Writer: Jules Verne
Adaptor: Laura Eason
Director: Theresa Heskins
Reviewer: Lu Greer
How do you take the story of a rich man making a bet, and produce something interesting? You create all 125 characters using only 8 actors and throw in trains, boats, fights, dances, circus acts, and an elephant for good measure. The play tells the infamous story of Phileas Fogg, who wagers his life savings on his ability to circumnavigate the world in 80 days or less, and sees him journey his way across continents with his companion Passepartout at his side.
From entering the theatre, the stage design makes a statement about the show (Lis Evans). The suitcases piled high to create a staircase, the cartographers’ map, and the insistent tick ticking of the clock create a sense of precision and order which is soon reaffirmed as the audience is introduced to Phileas Fogg (Andrew Pollard). Fogg’s mathematical precision is present is everything from his movement to his repetitions, and the rest of the cast join in this meticulousness effortlessly. Fogg quickly gets himself into trouble with an absurd bet, and the audience finds themselves leaving Waterloo and flying around the world before they can find their feet – much like Fogg himself. In his role as Fogg, Pollard balances charisma with a mechanical accuracy which creates a character who, at times, is surprisingly endearing.
Unfortunately, the clockwork nature at times works against the show, as it begins to feel formulaic in parts, particularly towards the end of the first act. The repetitive feeling isn’t helped by the many moments of physical comedy seen many times before in other, more slick, shows. The saving grace here, however, is surely Michael Hugo as Fogg’s valet Passepartout. Hugo smooths out some of the clockwork running of Fogg with his own endearing naivety, creating a double act who bounce off each other more and more successfully as the show progresses.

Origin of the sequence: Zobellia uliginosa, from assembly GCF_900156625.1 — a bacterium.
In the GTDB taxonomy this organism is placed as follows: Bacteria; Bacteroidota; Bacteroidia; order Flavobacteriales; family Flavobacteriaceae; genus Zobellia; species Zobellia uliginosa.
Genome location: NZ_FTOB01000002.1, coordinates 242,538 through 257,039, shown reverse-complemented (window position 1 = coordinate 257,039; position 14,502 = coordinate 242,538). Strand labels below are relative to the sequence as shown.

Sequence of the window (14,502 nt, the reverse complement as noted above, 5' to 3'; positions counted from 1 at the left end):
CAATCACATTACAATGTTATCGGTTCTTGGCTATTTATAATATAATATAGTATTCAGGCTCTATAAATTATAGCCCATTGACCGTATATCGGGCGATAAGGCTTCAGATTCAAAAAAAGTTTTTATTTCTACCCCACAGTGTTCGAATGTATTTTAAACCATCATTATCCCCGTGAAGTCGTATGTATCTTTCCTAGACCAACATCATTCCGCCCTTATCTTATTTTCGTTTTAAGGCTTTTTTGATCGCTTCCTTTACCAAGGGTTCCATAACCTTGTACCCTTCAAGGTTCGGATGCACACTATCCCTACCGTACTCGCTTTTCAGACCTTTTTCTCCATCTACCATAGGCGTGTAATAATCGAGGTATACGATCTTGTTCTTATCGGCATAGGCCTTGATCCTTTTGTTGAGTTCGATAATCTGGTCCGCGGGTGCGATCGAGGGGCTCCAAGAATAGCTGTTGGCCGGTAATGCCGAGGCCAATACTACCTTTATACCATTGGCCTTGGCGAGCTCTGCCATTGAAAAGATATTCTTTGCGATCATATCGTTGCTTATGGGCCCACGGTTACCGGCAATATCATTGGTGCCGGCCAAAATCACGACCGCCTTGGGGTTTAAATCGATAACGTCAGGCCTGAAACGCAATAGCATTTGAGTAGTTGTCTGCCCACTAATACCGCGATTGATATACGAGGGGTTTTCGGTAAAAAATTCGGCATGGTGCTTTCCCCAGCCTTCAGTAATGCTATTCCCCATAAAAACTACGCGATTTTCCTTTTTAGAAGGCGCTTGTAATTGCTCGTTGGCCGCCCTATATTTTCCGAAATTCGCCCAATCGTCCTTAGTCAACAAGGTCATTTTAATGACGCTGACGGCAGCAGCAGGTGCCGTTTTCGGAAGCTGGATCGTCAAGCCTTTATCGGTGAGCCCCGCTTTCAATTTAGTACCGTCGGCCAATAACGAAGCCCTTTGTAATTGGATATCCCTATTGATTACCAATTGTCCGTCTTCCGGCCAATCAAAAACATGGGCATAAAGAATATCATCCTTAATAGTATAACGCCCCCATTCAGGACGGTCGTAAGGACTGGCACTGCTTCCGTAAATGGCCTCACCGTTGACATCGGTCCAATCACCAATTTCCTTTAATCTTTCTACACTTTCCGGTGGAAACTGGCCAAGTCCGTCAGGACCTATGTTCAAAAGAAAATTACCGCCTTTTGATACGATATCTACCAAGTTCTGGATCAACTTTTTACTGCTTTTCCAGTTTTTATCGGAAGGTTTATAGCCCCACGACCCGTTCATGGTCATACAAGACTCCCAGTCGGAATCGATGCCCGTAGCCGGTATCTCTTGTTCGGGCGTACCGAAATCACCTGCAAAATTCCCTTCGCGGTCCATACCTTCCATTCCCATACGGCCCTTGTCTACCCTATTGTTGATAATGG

The most original and compelling aspect of this show must surely be the sets. With suitcases becoming everything from a way of hiding props to an actual train, they add to both the calculated manner of the directing and the manic energy of the characters. While it is entertaining to see what else the performers can turn their props into, it is easy on many occasions to forget that you are not really watching a boat on the water, swaying in a storm.
This show is, perhaps, not going to light up the world. It offers little that hasn’t been done before, and better, by its peers and at points loses itself a little. That being said, however, in many places it is smooth, funny, and has a genuine heart to it. And if nothing else, it’s certainly worth going to, just to see an elephant grace the stage.
Runs Until: 20th of January, 2018 | Image: Andrew Billington